John Quale is running for the Educator (Post-Secondary) seat on the 2016 USGBC Advisory Council.
Why do you want to serve on the Advisory Council?
During my three years on the Board of Directors, I have participated in some of the most transformative decisions in USGBC’s recent history. We have made difficult choices to ensure the fiscal health of the organization so that it can continue to focus on its mission. These include the Chapter Evolution process to help ensure USGBC chapters of all sizes can thrive, and the evolution of the Board of Directors / creation of the new Advisory Council, to bring our governance structure into the 21st century.
I want to serve on the Advisory Council because I believe it is best place for me to utilize my board experience and blend it with my knowledge of academia to serve the organization. Due to the complex and time-consuming work on the Board during the last three years, I was seldom able to share my perspective as an academic. I can offer my expertise in the environmental impacts in construction processes, as well as my intimate knowledge of the challenges creating sustainable buildings in low-income communities — trying to achieve rigorous sustainability on a low budget. I have also been recognized for creating innovative teaching strategies that have since become more common in my previous university and elsewhere.
A background that balances theory and practice is essential as the green building industry evolves in this era of tight financial management. For the USGBC to remain relevant, we must continue to raise the bar on sustainability, while keeping an eye on the bottom line.
What resources could you bring to help further participation by diverse sections in USGBC?
I have a deep understanding of how higher education is currently addressing green building. Having worked with faculty from my current institution and several others (in five different countries) in the fields of architecture, engineering, construction, landscape architecture, planning, preservation and life cycle analysis, I can bring the voice of those pursuing academic research, as well as those applying their knowledge to teaching, especially in hands-on projects.
Since 2004, I have worked closely with nine non-profit affordable housing organizations. These partners range in scale from a small town group run by two people, to local Habitat for Humanity affiliates and large regional organizations. Affordable housing professionals are amongst the most creative and resourceful individuals I have ever met.
I led the first life-cycle analysis study to assess the environmental impact of off-site construction versus conventional on-site construction. I partnered with on-site contractors and the modular industry to gather data from built projects, and the results (showing an environmental benefit for modular construction in some situations) were published in a leading peer-reviewed journal and presented at GreenBuild 2011. I co-chaired a conference on Prefabrication for the Association of the Collegiate Schools of Architecture, organizing the sessions focused on sustainability. I have established many contacts in the off-site and on-site construction worlds.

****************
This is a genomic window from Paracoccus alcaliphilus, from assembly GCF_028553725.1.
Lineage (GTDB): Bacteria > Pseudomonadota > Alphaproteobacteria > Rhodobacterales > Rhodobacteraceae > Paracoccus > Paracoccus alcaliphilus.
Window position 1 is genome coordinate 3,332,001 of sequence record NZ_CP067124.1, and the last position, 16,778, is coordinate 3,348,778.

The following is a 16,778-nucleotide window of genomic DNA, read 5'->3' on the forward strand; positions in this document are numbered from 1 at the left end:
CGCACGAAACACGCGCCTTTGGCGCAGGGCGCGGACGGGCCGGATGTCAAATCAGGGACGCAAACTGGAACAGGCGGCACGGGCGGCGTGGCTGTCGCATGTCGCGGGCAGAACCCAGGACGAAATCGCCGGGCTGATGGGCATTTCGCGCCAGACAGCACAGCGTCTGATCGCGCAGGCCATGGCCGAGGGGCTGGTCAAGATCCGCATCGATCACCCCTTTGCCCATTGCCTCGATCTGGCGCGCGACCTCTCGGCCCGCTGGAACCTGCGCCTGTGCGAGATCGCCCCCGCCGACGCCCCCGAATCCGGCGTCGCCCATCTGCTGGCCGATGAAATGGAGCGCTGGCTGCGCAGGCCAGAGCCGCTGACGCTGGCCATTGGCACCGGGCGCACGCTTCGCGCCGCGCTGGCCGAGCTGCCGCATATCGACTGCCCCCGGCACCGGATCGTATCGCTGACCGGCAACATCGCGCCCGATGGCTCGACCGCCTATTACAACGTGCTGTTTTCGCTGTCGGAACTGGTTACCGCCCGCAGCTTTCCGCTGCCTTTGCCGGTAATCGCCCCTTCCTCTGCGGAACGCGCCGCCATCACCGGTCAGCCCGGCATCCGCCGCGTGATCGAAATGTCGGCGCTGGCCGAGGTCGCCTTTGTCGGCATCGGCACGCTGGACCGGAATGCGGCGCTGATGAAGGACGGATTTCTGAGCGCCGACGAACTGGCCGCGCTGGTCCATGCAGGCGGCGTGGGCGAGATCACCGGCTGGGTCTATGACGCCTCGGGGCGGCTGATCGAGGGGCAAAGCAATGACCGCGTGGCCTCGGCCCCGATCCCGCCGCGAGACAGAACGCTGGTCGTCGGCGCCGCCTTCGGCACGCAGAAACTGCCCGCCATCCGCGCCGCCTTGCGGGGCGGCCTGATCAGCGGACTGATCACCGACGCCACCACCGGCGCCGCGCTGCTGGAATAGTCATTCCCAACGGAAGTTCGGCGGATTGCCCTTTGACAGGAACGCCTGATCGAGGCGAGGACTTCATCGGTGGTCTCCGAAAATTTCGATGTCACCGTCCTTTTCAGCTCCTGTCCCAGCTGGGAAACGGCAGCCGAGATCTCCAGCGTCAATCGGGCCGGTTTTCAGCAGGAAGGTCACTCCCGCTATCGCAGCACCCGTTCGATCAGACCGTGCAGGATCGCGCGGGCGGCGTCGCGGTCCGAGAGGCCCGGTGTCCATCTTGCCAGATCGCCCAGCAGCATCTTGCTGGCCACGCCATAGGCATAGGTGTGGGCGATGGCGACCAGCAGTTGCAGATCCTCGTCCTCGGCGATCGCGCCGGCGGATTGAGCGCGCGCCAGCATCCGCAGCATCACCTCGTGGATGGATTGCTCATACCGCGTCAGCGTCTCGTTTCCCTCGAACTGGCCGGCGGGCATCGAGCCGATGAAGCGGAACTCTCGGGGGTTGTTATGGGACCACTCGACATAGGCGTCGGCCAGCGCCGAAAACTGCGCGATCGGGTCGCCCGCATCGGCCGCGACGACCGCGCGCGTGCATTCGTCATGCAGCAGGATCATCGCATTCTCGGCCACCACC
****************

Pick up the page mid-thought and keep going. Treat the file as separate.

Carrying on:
My early architectural career was spent in New York City, working for a cutting-edge design firm (Architecture Research Office), an international star (Richard Meier), a large, multi-disciplinary firm (Perkins and Will) and a legend in sustainable design (William McDonough).
Specify and describe your participation and leadership experience in any civic, environmental, and other organizations, as well as any of your affiliations, membership, and accreditations, that may be pertinent to your leadership at USGBC.
Prior to serving on the USGBC Board of Directors, I spent four years on the Board of Directors of the Virginia Sustainable Building Network, a non-profit that occasionally partnered with USGBC.
I currently serve on the SEED Network Advisory Board, and contributed to efforts to get the SEED Evaluator established as one of the paths to a new LEED Social Equity credit. Working with Design Corp, I have organized a regional Public Interest Design Institute. I have twice served as a juror for the AIA COTE Top Ten Green Buildings jury, and will be in the jury for the AIA-ACSA Housing Education Award for 2016.
For three years, I worked with several other academics on the Carbon Neutral Design Initiative, organized by the Society of Building Science Educators (SBSE). Our goal was to deliver useful information about carbon neutral design strategies to practitioners, faculty and students. I helped to create a free guidebook on carbon neutral design for affordable housing organizations.
I was a member of the Architectural Review Board for Albemarle County, Virginia. We regularly assessed projects ranging from retail and housing developments to renovations of fast food establishments. It helped me get an even deeper understanding of the daily challenges faced by clients, contractors and developers.
Over the years, I have been asked to advise representatives about legislation and regulations on green building, including the 2007 U.S. Senate Energy Bill, the Virginia Energy Plan, and the Comprehensive Plan in Charlottesville, VA.